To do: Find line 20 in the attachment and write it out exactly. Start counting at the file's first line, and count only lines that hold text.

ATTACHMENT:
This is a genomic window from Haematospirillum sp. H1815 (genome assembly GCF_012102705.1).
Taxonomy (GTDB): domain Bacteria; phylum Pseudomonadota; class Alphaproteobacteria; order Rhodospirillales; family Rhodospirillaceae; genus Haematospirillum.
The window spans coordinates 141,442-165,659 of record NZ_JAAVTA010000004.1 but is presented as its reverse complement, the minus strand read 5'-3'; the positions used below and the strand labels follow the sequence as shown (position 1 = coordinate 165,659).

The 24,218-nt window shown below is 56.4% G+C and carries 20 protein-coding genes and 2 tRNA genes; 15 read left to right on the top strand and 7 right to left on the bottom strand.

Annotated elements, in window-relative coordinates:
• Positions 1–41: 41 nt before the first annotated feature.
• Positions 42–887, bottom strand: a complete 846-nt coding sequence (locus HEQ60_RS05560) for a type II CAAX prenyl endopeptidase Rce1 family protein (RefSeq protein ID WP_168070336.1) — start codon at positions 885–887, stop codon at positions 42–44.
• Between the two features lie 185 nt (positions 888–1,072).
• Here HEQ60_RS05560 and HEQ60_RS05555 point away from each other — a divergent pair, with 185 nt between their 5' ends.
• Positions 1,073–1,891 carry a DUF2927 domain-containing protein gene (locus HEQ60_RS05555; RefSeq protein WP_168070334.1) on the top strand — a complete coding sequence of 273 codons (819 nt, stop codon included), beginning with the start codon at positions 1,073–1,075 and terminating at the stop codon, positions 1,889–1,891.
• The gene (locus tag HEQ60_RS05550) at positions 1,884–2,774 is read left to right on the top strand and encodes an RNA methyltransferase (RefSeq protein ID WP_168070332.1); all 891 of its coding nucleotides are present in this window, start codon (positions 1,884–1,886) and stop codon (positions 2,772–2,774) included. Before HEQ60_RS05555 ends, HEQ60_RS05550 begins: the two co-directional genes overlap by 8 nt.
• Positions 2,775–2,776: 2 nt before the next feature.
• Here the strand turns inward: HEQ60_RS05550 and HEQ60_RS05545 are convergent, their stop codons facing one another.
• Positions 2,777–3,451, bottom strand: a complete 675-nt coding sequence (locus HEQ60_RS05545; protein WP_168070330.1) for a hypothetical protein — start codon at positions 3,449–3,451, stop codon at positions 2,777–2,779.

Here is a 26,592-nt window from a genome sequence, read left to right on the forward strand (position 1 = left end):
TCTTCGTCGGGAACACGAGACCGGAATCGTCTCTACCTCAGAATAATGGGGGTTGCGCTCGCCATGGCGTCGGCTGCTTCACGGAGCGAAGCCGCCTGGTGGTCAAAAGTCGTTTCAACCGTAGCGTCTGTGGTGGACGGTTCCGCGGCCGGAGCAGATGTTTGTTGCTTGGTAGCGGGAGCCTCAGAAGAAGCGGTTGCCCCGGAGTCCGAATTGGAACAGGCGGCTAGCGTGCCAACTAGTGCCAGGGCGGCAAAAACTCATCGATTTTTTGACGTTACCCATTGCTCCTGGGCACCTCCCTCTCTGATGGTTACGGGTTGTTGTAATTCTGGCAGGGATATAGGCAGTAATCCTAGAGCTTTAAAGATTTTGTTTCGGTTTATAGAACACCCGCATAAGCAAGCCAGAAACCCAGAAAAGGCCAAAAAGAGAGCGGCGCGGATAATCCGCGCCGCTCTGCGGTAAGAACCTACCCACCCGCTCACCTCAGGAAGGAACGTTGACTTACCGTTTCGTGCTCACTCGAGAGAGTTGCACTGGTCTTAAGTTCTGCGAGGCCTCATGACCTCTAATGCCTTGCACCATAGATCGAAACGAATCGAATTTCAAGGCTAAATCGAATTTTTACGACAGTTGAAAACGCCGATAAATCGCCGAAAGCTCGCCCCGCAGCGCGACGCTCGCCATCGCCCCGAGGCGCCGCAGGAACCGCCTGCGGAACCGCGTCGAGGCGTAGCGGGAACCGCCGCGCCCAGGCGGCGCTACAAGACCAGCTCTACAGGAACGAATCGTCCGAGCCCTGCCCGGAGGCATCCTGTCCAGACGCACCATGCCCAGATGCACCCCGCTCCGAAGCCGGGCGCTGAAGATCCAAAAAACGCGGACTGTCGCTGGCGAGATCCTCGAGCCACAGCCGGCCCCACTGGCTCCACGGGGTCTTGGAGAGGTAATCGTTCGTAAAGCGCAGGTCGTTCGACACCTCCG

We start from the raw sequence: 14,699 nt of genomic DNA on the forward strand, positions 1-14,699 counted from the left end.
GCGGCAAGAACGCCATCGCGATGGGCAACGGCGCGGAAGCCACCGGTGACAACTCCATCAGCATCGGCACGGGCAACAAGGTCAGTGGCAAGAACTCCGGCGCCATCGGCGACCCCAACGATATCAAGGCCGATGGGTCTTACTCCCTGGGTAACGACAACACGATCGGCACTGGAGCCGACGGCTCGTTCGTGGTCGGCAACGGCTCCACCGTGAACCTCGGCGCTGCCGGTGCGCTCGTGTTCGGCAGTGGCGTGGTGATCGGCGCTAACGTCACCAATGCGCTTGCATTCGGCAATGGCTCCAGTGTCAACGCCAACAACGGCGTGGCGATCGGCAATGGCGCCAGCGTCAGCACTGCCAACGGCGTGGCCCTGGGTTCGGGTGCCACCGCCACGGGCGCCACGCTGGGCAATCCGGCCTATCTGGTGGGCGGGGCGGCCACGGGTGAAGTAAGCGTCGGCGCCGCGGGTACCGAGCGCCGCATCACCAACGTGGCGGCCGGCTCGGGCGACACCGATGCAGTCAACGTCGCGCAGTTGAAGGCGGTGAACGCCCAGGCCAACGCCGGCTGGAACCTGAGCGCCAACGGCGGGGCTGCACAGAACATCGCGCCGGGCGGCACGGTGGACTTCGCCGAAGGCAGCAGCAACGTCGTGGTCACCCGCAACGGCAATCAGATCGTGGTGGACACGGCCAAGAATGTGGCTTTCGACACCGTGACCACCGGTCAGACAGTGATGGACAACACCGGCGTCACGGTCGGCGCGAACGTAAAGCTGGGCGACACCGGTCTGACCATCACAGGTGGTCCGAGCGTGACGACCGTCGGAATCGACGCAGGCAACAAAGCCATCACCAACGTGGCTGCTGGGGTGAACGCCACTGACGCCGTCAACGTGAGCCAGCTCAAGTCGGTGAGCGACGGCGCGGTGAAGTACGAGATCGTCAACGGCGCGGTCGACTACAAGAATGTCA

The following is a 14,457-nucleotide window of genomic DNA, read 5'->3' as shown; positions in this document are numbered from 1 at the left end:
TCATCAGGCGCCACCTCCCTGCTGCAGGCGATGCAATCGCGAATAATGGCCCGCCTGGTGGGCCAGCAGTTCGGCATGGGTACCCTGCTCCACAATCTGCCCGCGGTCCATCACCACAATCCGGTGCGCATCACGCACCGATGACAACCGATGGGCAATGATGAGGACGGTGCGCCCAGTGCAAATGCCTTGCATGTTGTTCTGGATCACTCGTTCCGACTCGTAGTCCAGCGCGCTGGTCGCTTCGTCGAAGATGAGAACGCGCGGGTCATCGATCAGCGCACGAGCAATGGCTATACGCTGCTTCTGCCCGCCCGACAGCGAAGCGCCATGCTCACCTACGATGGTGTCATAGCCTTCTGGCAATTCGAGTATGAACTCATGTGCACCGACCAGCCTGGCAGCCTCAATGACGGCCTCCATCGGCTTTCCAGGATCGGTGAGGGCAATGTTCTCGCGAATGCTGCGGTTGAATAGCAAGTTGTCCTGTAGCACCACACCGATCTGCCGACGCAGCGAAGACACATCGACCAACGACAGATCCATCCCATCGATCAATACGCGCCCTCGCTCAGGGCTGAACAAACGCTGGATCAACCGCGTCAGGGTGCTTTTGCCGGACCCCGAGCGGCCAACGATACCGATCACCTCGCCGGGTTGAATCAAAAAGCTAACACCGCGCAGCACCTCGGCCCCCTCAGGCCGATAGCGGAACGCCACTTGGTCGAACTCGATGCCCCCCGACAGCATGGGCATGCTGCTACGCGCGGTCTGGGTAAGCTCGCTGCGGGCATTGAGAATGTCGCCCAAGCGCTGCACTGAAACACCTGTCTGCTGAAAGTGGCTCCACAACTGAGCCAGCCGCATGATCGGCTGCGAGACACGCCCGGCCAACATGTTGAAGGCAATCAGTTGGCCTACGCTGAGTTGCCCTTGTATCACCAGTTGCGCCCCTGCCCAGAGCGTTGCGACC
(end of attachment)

TCATCAGGCGCCACCTCCCTGCTGCAGGCGATGCAATCGCGAATAATGGCCCGCCTGGTGGGCCAGCAGTTCGGCATGGGTACCCTGCTCCACAATCTGCCCGCGGTCCATCACCACAATCCGGTGCGCATCACGCACCGATGACAACCGATGGGCAATGATGAGGACGGTGCGCCCAGTGCAAATGCCTTGCATGTTGTTCTGGATCACTCGTTCCGACTCGTAGTCCAGCGCGCTGGTCGCTTCGTCGAAGATGAGAACGCGCGGGTCATCGATCAGCGCACGAGCAATGGCTATACGCTGCTTCTGCCCGCCCGACAGCGAAGCGCCATGCTCACCTACGATGGTGTCATAGCCTTCTGGCAATTCGAGTATGAACTCATGTGCACCGACCAGCCTGGCAGCCTCAATGACGGCCTCCATCGGCTTTCCAGGATCGGTGAGGGCAATGTTCTCGCGAATGCTGCGGTTGAATAGCAAGTTGTCCTGTAGCACCACACCGATCTGCCGACGCAGCGAAGACACATCGACCAACGACAGATCCATCCCATCGATCAATACGCGCCCTCGCTCAGGGCTGAACAAACGCTGGATCAACCGCGTCAGGGTGCTTTTGCCGGACCCCGAGCGGCCAACGATACCGATCACCTCGCCGGGTTGAATCAAAAAGCTAACACCGCGCAGCACCTCGGCCCCCTCAGGCCGATAGCGGAACGCCACTTGGTCGAACTCGATGCCCCCCGACAGCATGGGCATGCTGCTACGCGCGGTCTGGGTAAGCTCGCTGCGGGCATTGAGAATGTCGCCCAAGCGCTGCACTGAAACACCTGTCTGCTGAAAGTGGCTCCACAACTGAGCCAGCCGCATGATCGGCTGCGAGACACGCCCGGCCAACATGTTGAAGGCAATCAGTTGGCCTACGCTGAGTTGCCCTTGTATCACCAGTTGCGCCCCTGCCCAGAGCGTTGCGACC